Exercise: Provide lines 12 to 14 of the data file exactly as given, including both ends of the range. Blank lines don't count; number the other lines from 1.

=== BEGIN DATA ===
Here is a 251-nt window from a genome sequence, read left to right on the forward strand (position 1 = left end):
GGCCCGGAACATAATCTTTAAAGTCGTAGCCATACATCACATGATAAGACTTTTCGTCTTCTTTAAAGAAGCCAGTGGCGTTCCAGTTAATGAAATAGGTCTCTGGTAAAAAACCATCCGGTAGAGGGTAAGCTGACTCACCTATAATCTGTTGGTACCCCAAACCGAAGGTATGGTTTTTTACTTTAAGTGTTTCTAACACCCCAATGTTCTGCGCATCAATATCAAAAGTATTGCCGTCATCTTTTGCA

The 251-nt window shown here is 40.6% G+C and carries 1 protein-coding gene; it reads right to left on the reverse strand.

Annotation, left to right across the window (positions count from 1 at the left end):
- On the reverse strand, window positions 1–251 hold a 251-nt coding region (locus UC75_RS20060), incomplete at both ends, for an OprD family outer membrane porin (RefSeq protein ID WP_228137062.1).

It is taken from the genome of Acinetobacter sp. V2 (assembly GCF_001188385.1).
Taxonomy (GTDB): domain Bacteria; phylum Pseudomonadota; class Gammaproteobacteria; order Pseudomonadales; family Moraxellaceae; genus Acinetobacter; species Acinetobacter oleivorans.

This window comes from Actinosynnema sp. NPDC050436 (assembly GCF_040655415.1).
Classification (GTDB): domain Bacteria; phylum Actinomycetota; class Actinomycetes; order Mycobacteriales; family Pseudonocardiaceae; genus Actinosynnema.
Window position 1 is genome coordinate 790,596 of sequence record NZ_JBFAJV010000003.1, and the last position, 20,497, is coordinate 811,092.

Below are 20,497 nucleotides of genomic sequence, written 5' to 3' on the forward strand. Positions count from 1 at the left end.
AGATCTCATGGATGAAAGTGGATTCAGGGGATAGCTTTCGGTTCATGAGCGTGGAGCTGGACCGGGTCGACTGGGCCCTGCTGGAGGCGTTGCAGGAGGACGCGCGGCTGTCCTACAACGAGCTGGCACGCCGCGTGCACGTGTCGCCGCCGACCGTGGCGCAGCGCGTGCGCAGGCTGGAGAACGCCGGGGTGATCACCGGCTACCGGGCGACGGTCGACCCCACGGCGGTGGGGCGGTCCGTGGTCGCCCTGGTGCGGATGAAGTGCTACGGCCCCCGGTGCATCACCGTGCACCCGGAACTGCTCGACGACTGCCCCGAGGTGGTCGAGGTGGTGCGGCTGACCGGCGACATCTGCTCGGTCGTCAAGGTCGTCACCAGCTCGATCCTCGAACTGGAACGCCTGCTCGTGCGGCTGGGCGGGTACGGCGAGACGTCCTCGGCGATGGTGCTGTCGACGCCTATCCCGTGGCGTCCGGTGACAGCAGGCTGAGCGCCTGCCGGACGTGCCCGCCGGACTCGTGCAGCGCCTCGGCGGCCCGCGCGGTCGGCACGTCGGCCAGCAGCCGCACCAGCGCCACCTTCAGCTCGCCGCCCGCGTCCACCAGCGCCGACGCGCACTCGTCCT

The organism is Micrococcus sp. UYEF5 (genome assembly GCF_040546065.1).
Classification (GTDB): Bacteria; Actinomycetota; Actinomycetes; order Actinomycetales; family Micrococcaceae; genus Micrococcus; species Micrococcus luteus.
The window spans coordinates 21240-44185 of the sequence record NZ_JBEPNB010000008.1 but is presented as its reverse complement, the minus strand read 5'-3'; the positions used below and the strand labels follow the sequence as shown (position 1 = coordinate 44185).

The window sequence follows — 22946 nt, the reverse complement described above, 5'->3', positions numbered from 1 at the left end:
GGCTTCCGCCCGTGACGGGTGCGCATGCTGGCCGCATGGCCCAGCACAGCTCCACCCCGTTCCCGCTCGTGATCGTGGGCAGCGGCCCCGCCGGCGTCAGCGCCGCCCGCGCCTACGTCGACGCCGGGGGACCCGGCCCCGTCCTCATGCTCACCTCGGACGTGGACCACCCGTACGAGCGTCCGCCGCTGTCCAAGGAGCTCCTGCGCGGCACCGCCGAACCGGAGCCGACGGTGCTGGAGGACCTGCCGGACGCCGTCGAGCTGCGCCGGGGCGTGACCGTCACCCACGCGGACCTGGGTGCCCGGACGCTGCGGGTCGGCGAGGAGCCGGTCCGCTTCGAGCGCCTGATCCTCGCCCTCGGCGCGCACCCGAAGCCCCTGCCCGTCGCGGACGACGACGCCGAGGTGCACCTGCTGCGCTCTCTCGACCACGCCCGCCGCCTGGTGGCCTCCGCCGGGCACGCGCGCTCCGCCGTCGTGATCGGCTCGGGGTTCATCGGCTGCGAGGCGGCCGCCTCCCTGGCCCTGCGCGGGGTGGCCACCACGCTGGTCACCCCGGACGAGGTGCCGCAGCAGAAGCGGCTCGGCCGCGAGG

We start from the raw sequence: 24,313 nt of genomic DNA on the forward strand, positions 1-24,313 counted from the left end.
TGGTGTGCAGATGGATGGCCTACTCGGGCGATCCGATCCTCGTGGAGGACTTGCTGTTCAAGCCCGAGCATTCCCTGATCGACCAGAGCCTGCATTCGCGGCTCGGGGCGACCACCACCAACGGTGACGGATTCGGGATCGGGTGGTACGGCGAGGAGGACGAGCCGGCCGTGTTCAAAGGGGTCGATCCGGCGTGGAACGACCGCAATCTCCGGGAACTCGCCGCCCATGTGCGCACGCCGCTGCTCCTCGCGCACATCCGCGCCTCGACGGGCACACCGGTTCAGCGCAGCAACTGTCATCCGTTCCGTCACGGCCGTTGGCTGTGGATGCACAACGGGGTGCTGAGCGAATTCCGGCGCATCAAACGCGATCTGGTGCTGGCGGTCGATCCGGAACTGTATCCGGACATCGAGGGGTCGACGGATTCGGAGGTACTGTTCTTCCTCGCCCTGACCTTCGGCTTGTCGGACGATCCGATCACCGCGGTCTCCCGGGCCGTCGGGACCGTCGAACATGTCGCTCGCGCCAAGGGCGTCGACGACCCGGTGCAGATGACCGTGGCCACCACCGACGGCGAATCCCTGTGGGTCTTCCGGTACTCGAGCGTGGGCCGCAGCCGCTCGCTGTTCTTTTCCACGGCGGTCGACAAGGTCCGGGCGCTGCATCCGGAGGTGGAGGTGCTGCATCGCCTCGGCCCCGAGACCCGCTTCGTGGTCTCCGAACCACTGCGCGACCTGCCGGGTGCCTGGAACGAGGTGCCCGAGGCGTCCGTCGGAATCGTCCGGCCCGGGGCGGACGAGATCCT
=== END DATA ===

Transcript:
AGATCTCATGGATGAAAGTGGATTCAGGGGATAGCTTTCGGTTCATGAGCGTGGAGCTGGACCGGGTCGACTGGGCCCTGCTGGAGGCGTTGCAGGAGGACGCGCGGCTGTCCTACAACGAGCTGGCACGCCGCGTGCACGTGTCGCCGCCGACCGTGGCGCAGCGCGTGCGCAGGCTGGAGAACGCCGGGGTGATCACCGGCTACCGGGCGACGGTCGACCCCACGGCGGTGGGGCGGTCCGTGGTCGCCCTGGTGCGGATGAAGTGCTACGGCCCCCGGTGCATCACCGTGCACCCGGAACTGCTCGACGACTGCCCCGAGGTGGTCGAGGTGGTGCGGCTGACCGGCGACATCTGCTCGGTCGTCAAGGTCGTCACCAGCTCGATCCTCGAACTGGAACGCCTGCTCGTGCGGCTGGGCGGGTACGGCGAGACGTCCTCGGCGATGGTGCTGTCGACGCCTATCCCGTGGCGTCCGGTGACAGCAGGCTGAGCGCCTGCCGGACGTGCCCGCCGGACTCGTGCAGCGCCTCGGCGGCCCGCGCGGTCGGCACGTCGGCCAGCAGCCGCACCAGCGCCACCTTCAGCTCGCCGCCCGCGTCCACCAGCGCCGACGCGCACTCGTCCT

The organism is Micrococcus sp. UYEF5 (genome assembly GCF_040546065.1).
Classification (GTDB): Bacteria; Actinomycetota; Actinomycetes; order Actinomycetales; family Micrococcaceae; genus Micrococcus; species Micrococcus luteus.